Lenin's Journey from Switzerland - through Germany - in April 1917
Page initiated 6 January 2018
Current Status: 9 January 2018
A search on the web brought to light - that the coming into being of Lenin's journey - from his Swiss exile to at least Stockholm - demanded the engagement of quite many influential German personalities.
This brief survey originates from my curiosity:- whom once have been responsible for allowing Lenin getting permission for his historical train journey?
Did they really foresaw the consequences?
Which in effect, really did change the world since!
The aim of this webpage is only: my desire to get an understanding of what happened once, but also - why and how - it could commence.
My interest had been born together with Phil Judkins' and my endeavour on: Fatal Communications, which sparked the tremendous First World War (2014).
In de pre-face we decided that we should extend our objectives towards - the causes and consequences - of this most devastating war in man-kind history.
Our interest was born by the centenary of 100 Years of World War One; which was commemorated in 2014.
My personal opinion about it, is, that they might have expected a more profound response; but the public attention quite quickly vanished.
But, our objectives are not popular subjects, but digging into, in our understanding, noteworthy aspects of history.
Hence, we focussed first on its pre-face and what occurred thereafter.
Christopher Clark wrote an exceptional book titled:
Most unexpected, one should also try to obtain:
The three volumes of Churchill's The Great War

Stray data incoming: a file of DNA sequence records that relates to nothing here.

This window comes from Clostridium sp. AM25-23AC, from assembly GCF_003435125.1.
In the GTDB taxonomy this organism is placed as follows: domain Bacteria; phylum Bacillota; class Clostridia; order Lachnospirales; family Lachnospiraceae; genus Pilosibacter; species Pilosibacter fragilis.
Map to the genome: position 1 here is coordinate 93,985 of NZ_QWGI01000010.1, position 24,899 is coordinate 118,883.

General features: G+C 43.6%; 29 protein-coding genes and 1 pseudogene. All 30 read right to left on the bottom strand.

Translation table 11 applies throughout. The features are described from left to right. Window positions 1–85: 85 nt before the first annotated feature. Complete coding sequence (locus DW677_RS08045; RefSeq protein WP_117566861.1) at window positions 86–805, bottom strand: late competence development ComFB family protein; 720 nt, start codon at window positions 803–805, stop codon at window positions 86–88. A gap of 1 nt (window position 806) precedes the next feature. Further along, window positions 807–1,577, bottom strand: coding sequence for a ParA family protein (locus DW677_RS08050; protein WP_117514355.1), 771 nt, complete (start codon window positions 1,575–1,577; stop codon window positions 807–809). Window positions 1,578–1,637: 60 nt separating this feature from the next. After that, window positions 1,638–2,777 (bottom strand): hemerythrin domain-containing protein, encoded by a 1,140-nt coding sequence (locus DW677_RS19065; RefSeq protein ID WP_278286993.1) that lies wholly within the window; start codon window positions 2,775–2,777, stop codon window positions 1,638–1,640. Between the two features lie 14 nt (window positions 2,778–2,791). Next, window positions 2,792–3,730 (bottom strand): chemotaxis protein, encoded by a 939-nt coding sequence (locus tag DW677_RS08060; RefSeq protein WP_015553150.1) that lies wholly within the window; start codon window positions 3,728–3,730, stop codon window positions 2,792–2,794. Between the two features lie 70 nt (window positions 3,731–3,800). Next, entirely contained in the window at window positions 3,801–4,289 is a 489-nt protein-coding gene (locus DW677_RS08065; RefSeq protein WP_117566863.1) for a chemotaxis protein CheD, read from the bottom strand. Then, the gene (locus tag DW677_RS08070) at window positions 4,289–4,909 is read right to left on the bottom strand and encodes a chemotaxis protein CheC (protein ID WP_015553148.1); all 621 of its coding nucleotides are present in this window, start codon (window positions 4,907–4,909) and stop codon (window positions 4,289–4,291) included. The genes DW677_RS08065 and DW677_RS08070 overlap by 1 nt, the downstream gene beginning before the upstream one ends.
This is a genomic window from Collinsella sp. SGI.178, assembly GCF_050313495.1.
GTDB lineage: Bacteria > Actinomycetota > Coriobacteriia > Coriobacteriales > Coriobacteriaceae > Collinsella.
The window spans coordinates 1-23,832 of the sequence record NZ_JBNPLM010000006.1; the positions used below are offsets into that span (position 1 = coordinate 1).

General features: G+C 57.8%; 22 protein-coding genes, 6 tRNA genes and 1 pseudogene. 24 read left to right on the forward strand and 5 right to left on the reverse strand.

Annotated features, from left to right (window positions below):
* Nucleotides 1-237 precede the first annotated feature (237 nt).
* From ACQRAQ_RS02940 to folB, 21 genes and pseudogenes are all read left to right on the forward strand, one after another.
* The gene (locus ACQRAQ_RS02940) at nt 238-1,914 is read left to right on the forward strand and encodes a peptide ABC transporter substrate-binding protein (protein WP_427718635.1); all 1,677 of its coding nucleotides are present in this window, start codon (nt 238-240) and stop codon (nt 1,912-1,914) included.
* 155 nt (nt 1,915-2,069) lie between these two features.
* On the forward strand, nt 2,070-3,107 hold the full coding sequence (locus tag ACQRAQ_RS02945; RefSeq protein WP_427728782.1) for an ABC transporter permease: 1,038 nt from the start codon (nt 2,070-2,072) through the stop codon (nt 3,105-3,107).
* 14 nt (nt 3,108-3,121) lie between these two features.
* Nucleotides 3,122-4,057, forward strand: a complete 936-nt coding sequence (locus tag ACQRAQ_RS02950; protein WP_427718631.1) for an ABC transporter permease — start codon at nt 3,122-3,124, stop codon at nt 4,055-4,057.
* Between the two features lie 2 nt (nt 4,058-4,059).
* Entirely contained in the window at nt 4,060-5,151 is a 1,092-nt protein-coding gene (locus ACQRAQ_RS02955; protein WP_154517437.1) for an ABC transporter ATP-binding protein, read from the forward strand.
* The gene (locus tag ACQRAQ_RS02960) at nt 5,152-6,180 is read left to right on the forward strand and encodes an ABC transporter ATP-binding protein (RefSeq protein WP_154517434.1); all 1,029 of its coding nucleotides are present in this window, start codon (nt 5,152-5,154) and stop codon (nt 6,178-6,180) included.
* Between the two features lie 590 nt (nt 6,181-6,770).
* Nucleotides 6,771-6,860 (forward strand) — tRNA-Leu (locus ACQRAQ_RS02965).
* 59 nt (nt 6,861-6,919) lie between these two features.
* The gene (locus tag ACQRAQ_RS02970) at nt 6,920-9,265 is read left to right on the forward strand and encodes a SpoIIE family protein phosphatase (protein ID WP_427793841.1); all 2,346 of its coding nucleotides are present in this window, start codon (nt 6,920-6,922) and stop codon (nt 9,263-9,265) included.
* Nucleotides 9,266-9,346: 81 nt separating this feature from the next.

Published in the late 1920s
Totalling 1561 page numbers.
But, it is worth it!
The value of this book, is, that for some time, of this bleak period, Churchill himself was a member of the War Cabinet; therefore on the decision making side.
Rarely for people of his days, admitting sometimes, having been responsible for ill judgements (decisions).
But, please keep in mind my advice:- be aware of his small wordings commenting crucial facts and episodes! As just within these instances - the real objections come to bear!
Key literature written on the German side by eyewitnesses, in my perception, are General Max Hoffmann's memoires, as well as Admiral Tirpitz's memoires. Not historians, but personalities once engaged at crucial levels.
Both memoires had been published in English language too, in the 1920s.
Bearing this in mind, my preference for 'Great War' aspects, lays on the nucleolus of our current query:- whom made it ultimately possible - that Lenin was legally allowed to travel through Germany territory, with the objection of reaching St. Petersburg?
But, please notice also: that it occurred about the same period of time, as was the despatch of the well known Zimmermann telegram.
Albeit, that Zimmermann's historical commitment actually being exaggerated. This ominous message wasn't his', he only signed for it. However, he was the 'Foreign Secretary of State' and bore therefore the consequences.
My friend Hans Goulooze, has a penchant for Russian political history.
We quite often discuss matters. In particular since Yale University published the gathered secret archives of the Komintern, in Moscow.
Just obtained - at the right moment - in history.